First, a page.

If you have been impacted by sexual, domestic or family violence, it's not your fault.
There are many ways for you to get the support you need.
One of our expert counsellors will listen to you and they will believe you.
We will work with you in the way that suits you best. You can decide how we move forward to help you to address the impacts of what you have experienced.
It doesn't matter how long ago it happened. We are here to offer you support.
We can also assist you with accessing services to support your immediate needs, telling family and friends, and getting medical support.
It's not okay
Violence and abuse is never acceptable and you are not responsible for any form of abuse you have experienced.
There are many excuses that can be used to justify abusive behaviour but it is important to remember that people choose to be violent and abusive.
It's not your fault
You may ask ‘how did I allow myself to get into this situation and what did I do?’ Violence and abuse are usually experienced as a gradual process and often we don't realise it's happening to us until it's too late.
In a relationship, it may start with subtle put downs or the breaking down of your boundaries until it comes to a point where you begin to feel unsafe.
Often the first indication that there is something wrong with the way you are being treated is how you feel. You may feel:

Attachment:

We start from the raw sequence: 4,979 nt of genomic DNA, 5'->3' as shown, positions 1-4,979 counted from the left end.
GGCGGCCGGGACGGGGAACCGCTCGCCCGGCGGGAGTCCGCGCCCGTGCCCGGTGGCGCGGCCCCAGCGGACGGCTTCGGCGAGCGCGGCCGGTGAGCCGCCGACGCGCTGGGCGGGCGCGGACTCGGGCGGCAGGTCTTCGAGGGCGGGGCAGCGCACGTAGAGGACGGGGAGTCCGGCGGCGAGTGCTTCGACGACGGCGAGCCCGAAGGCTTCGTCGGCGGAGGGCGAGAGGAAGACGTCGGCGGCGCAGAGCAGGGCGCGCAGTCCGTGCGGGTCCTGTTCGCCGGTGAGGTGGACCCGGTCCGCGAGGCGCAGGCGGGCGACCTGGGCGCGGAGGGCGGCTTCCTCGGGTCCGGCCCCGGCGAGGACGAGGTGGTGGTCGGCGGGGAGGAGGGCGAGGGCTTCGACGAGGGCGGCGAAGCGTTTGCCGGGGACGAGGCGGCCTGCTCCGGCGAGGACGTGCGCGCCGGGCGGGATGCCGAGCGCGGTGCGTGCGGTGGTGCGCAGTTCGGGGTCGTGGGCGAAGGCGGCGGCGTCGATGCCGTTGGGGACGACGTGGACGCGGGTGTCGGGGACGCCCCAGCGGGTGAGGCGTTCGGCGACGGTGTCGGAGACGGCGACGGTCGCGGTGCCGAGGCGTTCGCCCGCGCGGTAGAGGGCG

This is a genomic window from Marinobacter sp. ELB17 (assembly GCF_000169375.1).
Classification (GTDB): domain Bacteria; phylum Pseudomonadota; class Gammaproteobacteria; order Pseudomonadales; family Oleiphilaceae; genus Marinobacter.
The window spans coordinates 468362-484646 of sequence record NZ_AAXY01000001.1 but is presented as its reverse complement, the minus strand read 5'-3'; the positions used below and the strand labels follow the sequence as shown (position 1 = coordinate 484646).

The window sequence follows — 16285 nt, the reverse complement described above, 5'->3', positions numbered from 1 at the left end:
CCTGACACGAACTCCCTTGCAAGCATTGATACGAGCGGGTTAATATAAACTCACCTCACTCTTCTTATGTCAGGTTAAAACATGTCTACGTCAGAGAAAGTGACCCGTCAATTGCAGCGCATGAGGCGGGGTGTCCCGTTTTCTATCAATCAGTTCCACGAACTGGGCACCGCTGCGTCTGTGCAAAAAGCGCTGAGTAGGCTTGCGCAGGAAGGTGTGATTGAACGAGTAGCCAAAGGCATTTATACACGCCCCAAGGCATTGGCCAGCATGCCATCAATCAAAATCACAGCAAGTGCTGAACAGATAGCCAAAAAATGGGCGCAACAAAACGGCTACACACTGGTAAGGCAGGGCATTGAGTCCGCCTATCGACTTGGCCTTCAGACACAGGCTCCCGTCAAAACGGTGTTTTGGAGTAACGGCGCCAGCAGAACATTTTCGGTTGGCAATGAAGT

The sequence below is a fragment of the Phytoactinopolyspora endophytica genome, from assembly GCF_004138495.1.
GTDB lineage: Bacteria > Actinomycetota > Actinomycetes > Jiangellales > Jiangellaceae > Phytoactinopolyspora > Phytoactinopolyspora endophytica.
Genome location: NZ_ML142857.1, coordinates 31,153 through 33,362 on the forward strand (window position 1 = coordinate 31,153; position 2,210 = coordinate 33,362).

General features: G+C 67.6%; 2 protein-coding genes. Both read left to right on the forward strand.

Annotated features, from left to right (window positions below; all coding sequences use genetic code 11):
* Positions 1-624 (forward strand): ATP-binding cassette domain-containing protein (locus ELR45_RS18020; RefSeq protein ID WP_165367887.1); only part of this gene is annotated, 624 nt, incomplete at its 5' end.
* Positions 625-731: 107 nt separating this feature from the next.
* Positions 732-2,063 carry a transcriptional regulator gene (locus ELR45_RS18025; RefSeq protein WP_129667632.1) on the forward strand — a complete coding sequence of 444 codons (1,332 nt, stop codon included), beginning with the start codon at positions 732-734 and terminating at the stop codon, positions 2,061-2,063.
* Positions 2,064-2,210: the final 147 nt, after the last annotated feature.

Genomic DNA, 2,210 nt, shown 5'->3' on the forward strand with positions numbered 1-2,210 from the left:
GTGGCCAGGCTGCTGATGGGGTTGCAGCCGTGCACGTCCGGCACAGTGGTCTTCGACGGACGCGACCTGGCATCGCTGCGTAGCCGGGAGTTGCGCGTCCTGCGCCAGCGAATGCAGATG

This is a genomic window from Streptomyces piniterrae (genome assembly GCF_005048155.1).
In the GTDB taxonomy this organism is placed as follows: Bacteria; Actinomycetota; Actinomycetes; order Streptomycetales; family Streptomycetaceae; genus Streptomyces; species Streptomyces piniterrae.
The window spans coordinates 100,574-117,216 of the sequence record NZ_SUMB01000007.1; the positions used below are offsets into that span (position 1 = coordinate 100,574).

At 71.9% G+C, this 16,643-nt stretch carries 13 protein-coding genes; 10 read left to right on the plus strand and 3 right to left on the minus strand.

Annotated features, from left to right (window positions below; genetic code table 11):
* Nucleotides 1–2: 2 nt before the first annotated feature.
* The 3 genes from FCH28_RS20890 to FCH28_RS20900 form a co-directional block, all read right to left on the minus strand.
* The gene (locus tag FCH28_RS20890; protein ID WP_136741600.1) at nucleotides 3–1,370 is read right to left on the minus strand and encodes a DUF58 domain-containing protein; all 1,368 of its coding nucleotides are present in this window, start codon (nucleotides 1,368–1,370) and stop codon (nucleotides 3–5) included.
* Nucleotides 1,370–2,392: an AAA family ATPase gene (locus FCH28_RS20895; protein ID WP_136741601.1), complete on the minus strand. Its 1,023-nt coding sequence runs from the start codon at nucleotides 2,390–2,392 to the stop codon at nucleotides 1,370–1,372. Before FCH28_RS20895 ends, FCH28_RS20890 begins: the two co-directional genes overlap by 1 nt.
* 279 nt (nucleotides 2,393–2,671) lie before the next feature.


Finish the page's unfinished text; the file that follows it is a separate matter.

- Like something isn’t right
Trust your feelings/gut instinct – they are important. If you think sexual, domestic or family violence may be occurring in your relationship, think about how you feel when you are with your partner.
Your safety is the most important thing
It is a common misunderstanding that it is easy for a person to leave a violent, controlling and abusive relationship.
Leaving an abusive relationship permanently can take on average six attempts; each time the person may find they become stronger, clearer and more confident.
The number of barriers faced by people leaving an abusive relationship may seem overwhelming but it is important to remember that many people leave violent relationships and rebuild safe and fulfilling lives.
It's important to remember safety may not occur immediately after leaving a violent situation. Separation can be the time of greatest danger. It is important to have a clear safety plan before you leave. We are here 24/7 to support you to develop this for your own situation.
Support is available
Leaving an abusive relationship is a positive choice for you, however, the process can still be difficult.
It is helpful to have the support of people who are experienced with helping others in abusive relationships.
Find out about and use community resources for support. These may include:
- Support groups
- Single parent support services
- Free community counselling services
- Recreation centres
- Educational resources
Anyone concerned about violence or controlling behaviour from a partner, ex partner or other relationship should consider safety planning.